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  Наименование CD :
   J.S. Bach: Italian Concerto In F, French Suite No 5 In G, French Overture



Год издания : 2006

Компания звукозаписи : Vanguard

Время звучания : 55:14

Код CD : ATM-CD-1893 (6 99675 18932 7)

  Комментарий (рецензия) :

CD, стоящие на полке рядом : Classics (Guru)      

About Italian Concerto BWV 971 on 'bach-cantatas.com'

About French Suites BWV 812-817 on 'bach-cantatas.com'

About French Overture BWV 831 on 'bach-cantatas.com'

========= from the cover ==========

Although Bach was throroughly Germanic in his musical orientation, he certainly did not exhibit the kind of nationalistic insularity of lesser composers of his time. The three compositions on this recording, diverse as they are, all make that point clearly.

He had deep admiration for the Italian violin composers, and for Antonio Vivaldi, in particular. Indeed, so great was his regard for Vivaldi, he took the time and effort to recast several of that composer's Concerti grossi as solo keyboard compositions. The concerto "according to the Italian taste" is a similar adaptation of the Italianate concerto grosso in terms of solo keyboard (Bach specified a harpsichord with two manuals), but this time using original musical ideas. Published in 1735 as part of the Clavier-Ubung, Part II (along with the Ouverture in the French Manner, of which more presently), the idiom is that of the Italian violin masters, Vivaldi, Corelli, et al, but carried by Bach's own characteristic genius to new, rarified heights. In the opening movement (which has no indicated tempo marking, but is certainly a forthright Allegro), one can readily hear the implicit contrasts between passages that are tutti and those that are, conversely, solo. The music is striding, crisp and incisive, and-in keeping with its quasi - "orchestral" genre-just a shade public and impersonal in its aesthetic. It is in the slow movement (Andante) that one recognizes the typical Italian Cantabile style, but in this instance, intensified by embellished intricacies and emotional tensions. One also hears the characteristic ostinato and insistent pizzicato-like accompaniment keeping the melodic material in rigorous focus. The Presto finale is a virtuosic tour de force that sets in motion a breakneck forward impetus while, at the same time, demanding clarity of articulation and variety of nuanced chiaroscuro. As in the fist movement, the textural contrast between solo and tutti is more than merely implied.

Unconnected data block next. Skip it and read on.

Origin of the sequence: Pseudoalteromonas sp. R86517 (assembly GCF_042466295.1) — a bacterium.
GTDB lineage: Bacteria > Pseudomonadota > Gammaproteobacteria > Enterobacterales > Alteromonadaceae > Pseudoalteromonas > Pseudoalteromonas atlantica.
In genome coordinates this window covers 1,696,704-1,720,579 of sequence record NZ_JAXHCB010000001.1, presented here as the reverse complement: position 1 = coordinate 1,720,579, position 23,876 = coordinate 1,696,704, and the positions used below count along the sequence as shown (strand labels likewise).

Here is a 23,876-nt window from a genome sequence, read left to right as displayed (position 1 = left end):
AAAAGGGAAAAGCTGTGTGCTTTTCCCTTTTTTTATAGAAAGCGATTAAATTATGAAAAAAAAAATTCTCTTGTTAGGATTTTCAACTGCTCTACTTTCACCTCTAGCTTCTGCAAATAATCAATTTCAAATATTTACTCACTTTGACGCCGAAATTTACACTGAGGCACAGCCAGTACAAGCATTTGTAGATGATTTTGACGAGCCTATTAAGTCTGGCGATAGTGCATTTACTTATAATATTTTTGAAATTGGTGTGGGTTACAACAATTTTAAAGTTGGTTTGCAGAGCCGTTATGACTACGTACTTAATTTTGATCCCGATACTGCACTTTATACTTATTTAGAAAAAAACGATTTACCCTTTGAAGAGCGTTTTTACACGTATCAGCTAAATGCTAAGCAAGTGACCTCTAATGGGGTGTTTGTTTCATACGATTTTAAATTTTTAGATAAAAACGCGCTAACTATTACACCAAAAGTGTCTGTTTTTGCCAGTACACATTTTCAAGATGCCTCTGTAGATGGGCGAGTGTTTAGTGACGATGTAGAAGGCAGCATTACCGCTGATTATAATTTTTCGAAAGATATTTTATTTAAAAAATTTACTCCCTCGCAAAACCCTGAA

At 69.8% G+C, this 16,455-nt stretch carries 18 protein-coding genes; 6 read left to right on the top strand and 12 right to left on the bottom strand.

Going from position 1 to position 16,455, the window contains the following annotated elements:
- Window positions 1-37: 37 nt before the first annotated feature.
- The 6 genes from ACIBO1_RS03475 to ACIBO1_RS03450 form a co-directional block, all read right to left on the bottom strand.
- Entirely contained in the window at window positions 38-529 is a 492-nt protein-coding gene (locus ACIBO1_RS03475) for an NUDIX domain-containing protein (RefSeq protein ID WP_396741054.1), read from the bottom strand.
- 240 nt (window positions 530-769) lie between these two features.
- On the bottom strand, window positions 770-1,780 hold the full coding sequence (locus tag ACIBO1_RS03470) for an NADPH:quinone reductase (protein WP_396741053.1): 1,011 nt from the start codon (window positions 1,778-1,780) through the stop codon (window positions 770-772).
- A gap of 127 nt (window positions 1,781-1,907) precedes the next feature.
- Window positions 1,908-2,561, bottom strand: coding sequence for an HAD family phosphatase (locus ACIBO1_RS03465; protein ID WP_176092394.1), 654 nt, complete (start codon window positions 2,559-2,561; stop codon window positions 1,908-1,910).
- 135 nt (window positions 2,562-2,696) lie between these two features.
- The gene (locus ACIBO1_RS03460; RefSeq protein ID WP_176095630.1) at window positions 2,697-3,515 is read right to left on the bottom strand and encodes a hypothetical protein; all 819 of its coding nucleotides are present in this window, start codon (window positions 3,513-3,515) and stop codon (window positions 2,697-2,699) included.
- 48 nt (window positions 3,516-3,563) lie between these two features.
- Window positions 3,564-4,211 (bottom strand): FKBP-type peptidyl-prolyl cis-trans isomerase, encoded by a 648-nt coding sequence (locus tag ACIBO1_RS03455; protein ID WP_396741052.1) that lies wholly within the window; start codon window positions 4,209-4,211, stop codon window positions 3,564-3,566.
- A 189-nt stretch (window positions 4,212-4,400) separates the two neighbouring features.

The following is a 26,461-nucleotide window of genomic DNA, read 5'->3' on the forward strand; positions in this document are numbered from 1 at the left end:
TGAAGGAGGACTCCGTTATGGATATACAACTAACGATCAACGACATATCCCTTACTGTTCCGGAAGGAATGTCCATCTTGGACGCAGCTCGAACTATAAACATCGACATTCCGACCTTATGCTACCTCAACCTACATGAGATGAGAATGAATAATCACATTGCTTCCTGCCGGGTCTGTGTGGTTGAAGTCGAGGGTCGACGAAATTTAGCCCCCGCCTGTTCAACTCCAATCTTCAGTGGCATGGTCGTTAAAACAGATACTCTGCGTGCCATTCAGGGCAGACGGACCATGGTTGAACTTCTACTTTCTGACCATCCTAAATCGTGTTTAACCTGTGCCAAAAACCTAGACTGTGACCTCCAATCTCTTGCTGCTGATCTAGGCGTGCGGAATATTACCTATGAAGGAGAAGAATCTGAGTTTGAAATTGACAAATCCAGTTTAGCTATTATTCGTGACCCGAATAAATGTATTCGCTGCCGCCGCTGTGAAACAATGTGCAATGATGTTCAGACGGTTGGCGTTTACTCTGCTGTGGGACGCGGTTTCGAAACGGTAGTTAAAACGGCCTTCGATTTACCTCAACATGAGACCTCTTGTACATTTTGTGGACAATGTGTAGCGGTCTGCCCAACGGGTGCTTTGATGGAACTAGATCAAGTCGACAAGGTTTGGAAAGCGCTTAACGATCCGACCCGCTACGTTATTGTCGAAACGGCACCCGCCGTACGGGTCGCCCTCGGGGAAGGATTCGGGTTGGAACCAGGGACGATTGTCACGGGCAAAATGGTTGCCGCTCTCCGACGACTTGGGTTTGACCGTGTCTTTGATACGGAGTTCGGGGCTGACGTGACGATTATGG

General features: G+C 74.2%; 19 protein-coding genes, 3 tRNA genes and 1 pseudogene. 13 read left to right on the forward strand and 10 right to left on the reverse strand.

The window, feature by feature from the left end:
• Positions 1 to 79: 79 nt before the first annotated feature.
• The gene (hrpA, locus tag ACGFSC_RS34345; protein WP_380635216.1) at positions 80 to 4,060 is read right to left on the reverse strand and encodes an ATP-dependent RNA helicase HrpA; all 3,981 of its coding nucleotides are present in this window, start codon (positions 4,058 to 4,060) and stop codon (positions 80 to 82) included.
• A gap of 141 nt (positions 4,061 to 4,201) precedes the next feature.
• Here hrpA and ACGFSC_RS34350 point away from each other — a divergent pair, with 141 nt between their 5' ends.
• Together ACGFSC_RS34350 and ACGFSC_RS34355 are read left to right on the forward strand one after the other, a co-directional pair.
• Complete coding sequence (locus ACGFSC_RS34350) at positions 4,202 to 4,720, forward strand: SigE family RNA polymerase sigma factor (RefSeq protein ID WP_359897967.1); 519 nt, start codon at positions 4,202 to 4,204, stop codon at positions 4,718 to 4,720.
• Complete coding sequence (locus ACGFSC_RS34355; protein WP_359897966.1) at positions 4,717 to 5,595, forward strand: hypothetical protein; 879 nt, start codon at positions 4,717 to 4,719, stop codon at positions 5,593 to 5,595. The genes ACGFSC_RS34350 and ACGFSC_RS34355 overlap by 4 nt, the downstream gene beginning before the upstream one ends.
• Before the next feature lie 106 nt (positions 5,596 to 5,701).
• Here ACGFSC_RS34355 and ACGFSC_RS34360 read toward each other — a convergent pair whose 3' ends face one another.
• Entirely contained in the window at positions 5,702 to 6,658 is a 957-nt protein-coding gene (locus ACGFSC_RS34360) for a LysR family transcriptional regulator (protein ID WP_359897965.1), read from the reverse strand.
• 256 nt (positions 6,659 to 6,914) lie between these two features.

The late pianist/critic Arthur Loesser aptly described a musical suite as a "succession of dance tunes, all in the same key, each tune conspicuously different in rhythm and movement from the one preceding or following it. Allemande, courante, sarabande became the conventional initial succession, the gigue was the conventional finale. Between the sarabande and the gigue composers allowed themselves some liberty of choice and inserted a gavotte, minuet, bourree or other dance as their fancy dictated. Larger suites, or partitas, as the Italians called them, were often provided with a rather elaborate opening prelude or ouverture."